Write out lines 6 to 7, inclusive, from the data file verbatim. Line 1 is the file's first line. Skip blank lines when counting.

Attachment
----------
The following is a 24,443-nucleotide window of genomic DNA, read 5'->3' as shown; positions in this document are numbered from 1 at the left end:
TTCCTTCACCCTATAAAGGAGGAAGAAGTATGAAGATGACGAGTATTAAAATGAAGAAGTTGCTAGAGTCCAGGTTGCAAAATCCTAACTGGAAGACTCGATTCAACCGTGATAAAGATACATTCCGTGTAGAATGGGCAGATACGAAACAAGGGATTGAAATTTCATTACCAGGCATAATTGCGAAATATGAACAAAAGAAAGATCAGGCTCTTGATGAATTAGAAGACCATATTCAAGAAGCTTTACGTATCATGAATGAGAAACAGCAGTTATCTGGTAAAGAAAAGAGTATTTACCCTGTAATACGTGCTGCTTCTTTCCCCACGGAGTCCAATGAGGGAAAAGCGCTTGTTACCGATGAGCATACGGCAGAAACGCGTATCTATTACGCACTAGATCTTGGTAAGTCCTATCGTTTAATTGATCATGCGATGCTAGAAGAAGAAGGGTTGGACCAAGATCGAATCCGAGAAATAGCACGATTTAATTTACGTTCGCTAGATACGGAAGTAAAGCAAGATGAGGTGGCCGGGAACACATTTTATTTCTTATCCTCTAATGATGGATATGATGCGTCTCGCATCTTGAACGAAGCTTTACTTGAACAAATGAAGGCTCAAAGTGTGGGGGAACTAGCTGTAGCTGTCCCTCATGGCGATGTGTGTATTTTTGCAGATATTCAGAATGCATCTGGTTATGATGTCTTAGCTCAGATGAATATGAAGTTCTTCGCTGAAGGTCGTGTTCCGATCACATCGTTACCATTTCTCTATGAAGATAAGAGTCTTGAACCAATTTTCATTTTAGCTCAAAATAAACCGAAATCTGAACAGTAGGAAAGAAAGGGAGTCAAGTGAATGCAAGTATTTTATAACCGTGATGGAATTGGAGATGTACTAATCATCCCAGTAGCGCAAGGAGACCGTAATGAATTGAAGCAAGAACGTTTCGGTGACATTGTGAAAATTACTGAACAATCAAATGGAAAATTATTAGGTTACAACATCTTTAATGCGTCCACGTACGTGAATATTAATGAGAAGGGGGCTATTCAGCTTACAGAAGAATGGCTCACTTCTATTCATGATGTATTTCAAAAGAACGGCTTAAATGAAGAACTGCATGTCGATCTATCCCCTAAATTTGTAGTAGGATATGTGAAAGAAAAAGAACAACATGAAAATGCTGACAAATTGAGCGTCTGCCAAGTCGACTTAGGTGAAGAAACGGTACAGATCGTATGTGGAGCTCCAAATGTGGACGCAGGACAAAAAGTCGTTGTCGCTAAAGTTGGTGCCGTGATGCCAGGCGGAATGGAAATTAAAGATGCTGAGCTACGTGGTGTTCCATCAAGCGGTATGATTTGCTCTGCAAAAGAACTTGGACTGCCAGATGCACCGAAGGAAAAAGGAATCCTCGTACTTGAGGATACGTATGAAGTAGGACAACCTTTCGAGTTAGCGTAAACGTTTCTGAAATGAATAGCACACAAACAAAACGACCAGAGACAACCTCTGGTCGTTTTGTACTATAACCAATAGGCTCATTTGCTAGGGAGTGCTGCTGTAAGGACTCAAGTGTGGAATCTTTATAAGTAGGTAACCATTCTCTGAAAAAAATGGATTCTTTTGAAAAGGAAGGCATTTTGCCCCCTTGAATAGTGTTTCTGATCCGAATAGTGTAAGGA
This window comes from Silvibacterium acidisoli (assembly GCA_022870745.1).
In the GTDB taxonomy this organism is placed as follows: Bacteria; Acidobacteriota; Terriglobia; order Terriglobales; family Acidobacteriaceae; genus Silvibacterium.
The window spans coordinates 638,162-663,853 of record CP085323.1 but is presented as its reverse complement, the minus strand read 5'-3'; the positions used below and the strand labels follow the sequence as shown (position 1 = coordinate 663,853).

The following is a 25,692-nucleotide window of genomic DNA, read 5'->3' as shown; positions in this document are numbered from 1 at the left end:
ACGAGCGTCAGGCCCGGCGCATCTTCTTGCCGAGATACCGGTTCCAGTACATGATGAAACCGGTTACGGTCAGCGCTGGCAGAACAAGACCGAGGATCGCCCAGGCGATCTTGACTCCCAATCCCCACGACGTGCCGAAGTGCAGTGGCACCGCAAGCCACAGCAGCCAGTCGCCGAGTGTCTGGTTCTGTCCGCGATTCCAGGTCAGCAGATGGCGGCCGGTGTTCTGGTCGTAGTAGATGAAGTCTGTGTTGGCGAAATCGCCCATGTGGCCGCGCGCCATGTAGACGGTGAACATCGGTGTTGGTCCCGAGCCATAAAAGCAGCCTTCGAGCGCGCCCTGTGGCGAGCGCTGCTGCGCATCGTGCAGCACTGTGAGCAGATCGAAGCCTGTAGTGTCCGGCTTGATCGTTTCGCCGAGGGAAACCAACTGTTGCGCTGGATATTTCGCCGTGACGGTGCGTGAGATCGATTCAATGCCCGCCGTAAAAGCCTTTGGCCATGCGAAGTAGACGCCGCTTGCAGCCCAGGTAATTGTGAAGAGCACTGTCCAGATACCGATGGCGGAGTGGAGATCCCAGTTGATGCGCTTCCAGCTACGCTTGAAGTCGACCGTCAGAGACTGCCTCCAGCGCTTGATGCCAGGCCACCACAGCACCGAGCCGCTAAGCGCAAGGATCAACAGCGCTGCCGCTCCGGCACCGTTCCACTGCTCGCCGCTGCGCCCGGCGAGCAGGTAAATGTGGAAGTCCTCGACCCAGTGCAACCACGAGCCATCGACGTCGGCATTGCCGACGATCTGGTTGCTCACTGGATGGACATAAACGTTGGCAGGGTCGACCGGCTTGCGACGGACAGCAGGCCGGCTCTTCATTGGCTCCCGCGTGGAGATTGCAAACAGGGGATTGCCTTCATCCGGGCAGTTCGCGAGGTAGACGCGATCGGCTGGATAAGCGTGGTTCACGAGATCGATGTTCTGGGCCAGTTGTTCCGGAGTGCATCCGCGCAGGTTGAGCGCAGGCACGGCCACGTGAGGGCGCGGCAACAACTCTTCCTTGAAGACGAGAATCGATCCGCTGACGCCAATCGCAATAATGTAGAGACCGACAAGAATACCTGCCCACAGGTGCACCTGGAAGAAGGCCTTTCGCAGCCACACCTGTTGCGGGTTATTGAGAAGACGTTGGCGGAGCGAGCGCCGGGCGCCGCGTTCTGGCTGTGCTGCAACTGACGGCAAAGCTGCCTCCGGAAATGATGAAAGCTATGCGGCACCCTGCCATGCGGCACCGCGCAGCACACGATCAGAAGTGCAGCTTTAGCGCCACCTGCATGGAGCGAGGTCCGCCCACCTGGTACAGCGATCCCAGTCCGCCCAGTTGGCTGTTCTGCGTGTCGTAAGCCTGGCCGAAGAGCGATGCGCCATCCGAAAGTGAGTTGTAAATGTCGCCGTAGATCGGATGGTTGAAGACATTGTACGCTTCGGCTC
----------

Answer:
The following is a 25,692-nucleotide window of genomic DNA, read 5'->3' as shown; positions in this document are numbered from 1 at the left end:
ACGAGCGTCAGGCCCGGCGCATCTTCTTGCCGAGATACCGGTTCCAGTACATGATGAAACCGGTTACGGTCAGCGCTGGCAGAACAAGACCGAGGATCGCCCAGGCGATCTTGACTCCCAATCCCCACGACGTGCCGAAGTGCAGTGGCACCGCAAGCCACAGCAGCCAGTCGCCGAGTGTCTGGTTCTGTCCGCGATTCCAGGTCAGCAGATGGCGGCCGGTGTTCTGGTCGTAGTAGATGAAGTCTGTGTTGGCGAAATCGCCCATGTGGCCGCGCGCCATGTAGACGGTGAACATCGGTGTTGGTCCCGAGCCATAAAAGCAGCCTTCGAGCGCGCCCTGTGGCGAGCGCTGCTGCGCATCGTGCAGCACTGTGAGCAGATCGAAGCCTGTAGTGTCCGGCTTGATCGTTTCGCCGAGGGAAACCAACTGTTGCGCTGGATATTTCGCCGTGACGGTGCGTGAGATCGATTCAATGCCCGCCGTAAAAGCCTTTGGCCATGCGAAGTAGACGCCGCTTGCAGCCCAGGTAATTGTGAAGAGCACTGTCCAGATACCGATGGCGGAGTGGAGATCCCAGTTGATGCGCTTCCAGCTACGCTTGAAGTCGACCGTCAGAGACTGCCTCCAGCGCTTGATGCCAGGCCACCACAGCACCGAGCCGCTAAGCGCAAGGATCAACAGCGCTGCCGCTCCGGCACCGTTCCACTGCTCGCCGCTGCGCCCGGCGAGCAGGTAAATGTGGAAGTCCTCGACCCAGTGCAACCACGAGCCATCGACGTCGGCATTGCCGACGATCTGGTTGCTCACTGGATGGACATAAACGTTGGCAGGGTCGACCGGCTTGCGACGGACAGCAGGCCGGCTCTTCATTGGCTCCCGCGTGGAGATTGCAAACAGGGGATTGCCTTCATCCGGGCAGTTCGCGAGGTAGACGCGATCGGCTGGATAAGCGTGGTTCACGAGATCGATGTTCTGGGCCAGTTGTTCCGGAGTGCATCCGCGCAGGTTGAGCGCAGGCACGGCCACGTGAGGGCGCGGCAACAACTCTTCCTTGAAGACGAGAATCGATCCGCTGACGCCAATCGCAATAATGTAGAGACCGACAAGAATACCTGCCCACAGGTGCACCTGGAAGAAGGCCTTTCGCAGCCACACCTGTTGCGGGTTATTGAGAAGACGTTGGCGGAGCGAGCGCCGGGCGCCGCGTTCTGGCTGTGCTGCAACTGACGGCAAAGCTGCCTCCGGAAATGATGAAAGCTATGCGGCACCCTGCCATGCGGCACCGCGCAGCACACGATCAGAAGTGCAGCTTTAGCGCCACCTGCATGGAGCGAGGTCCGCCCACCTGGTACAGCGATCCCAGTCCGCCCAGTTGGCTGTTCTGCGTGTCGTAAGCCTGGCCGAAGAGCGATGCGCCATCCGAAAGTGAGTTGTAAATGTCGCCGTAGATCGGATGGTTGAAGACATTGTACGCTTCGGCTC